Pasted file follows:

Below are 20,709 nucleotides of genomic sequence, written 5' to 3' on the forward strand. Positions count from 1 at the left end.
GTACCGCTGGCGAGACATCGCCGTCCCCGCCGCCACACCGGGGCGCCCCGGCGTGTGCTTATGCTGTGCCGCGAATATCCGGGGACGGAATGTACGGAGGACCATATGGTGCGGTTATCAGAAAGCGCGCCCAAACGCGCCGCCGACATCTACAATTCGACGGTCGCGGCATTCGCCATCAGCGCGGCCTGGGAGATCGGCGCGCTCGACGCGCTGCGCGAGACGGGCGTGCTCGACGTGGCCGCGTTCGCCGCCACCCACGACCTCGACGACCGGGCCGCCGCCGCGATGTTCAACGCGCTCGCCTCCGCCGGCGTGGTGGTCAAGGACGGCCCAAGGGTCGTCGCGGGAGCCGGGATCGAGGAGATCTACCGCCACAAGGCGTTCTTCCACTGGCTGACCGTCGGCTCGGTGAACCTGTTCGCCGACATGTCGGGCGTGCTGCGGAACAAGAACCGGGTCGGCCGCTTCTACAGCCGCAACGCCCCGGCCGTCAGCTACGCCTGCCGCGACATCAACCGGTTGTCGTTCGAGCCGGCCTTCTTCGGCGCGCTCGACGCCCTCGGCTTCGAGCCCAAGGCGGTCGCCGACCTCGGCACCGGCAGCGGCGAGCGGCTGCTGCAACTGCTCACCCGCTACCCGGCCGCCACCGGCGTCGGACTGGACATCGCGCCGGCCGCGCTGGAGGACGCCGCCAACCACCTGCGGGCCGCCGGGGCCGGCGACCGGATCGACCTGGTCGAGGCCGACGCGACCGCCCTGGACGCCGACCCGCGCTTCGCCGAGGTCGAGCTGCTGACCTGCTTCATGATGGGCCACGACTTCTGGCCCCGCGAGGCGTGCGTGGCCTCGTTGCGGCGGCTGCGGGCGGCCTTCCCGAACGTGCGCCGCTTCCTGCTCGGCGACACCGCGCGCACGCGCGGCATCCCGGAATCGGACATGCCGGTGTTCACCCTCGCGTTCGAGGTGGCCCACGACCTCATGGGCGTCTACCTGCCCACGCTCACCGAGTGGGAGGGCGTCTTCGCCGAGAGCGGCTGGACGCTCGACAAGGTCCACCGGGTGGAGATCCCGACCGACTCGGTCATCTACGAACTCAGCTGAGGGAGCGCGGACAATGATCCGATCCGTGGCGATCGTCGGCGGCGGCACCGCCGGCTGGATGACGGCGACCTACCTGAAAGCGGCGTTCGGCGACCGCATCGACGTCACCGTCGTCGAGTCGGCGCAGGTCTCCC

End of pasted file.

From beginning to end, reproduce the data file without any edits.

Below are 20,709 nucleotides of genomic sequence, written 5' to 3' on the forward strand. Positions count from 1 at the left end.
GTACCGCTGGCGAGACATCGCCGTCCCCGCCGCCACACCGGGGCGCCCCGGCGTGTGCTTATGCTGTGCCGCGAATATCCGGGGACGGAATGTACGGAGGACCATATGGTGCGGTTATCAGAAAGCGCGCCCAAACGCGCCGCCGACATCTACAATTCGACGGTCGCGGCATTCGCCATCAGCGCGGCCTGGGAGATCGGCGCGCTCGACGCGCTGCGCGAGACGGGCGTGCTCGACGTGGCCGCGTTCGCCGCCACCCACGACCTCGACGACCGGGCCGCCGCCGCGATGTTCAACGCGCTCGCCTCCGCCGGCGTGGTGGTCAAGGACGGCCCAAGGGTCGTCGCGGGAGCCGGGATCGAGGAGATCTACCGCCACAAGGCGTTCTTCCACTGGCTGACCGTCGGCTCGGTGAACCTGTTCGCCGACATGTCGGGCGTGCTGCGGAACAAGAACCGGGTCGGCCGCTTCTACAGCCGCAACGCCCCGGCCGTCAGCTACGCCTGCCGCGACATCAACCGGTTGTCGTTCGAGCCGGCCTTCTTCGGCGCGCTCGACGCCCTCGGCTTCGAGCCCAAGGCGGTCGCCGACCTCGGCACCGGCAGCGGCGAGCGGCTGCTGCAACTGCTCACCCGCTACCCGGCCGCCACCGGCGTCGGACTGGACATCGCGCCGGCCGCGCTGGAGGACGCCGCCAACCACCTGCGGGCCGCCGGGGCCGGCGACCGGATCGACCTGGTCGAGGCCGACGCGACCGCCCTGGACGCCGACCCGCGCTTCGCCGAGGTCGAGCTGCTGACCTGCTTCATGATGGGCCACGACTTCTGGCCCCGCGAGGCGTGCGTGGCCTCGTTGCGGCGGCTGCGGGCGGCCTTCCCGAACGTGCGCCGCTTCCTGCTCGGCGACACCGCGCGCACGCGCGGCATCCCGGAATCGGACATGCCGGTGTTCACCCTCGCGTTCGAGGTGGCCCACGACCTCATGGGCGTCTACCTGCCCACGCTCACCGAGTGGGAGGGCGTCTTCGCCGAGAGCGGCTGGACGCTCGACAAGGTCCACCGGGTGGAGATCCCGACCGACTCGGTCATCTACGAACTCAGCTGAGGGAGCGCGGACAATGATCCGATCCGTGGCGATCGTCGGCGGCGGCACCGCCGGCTGGATGACGGCGACCTACCTGAAAGCGGCGTTCGGCGACCGCATCGACGTCACCGTCGTCGAGTCGGCGCAGGTCTCCC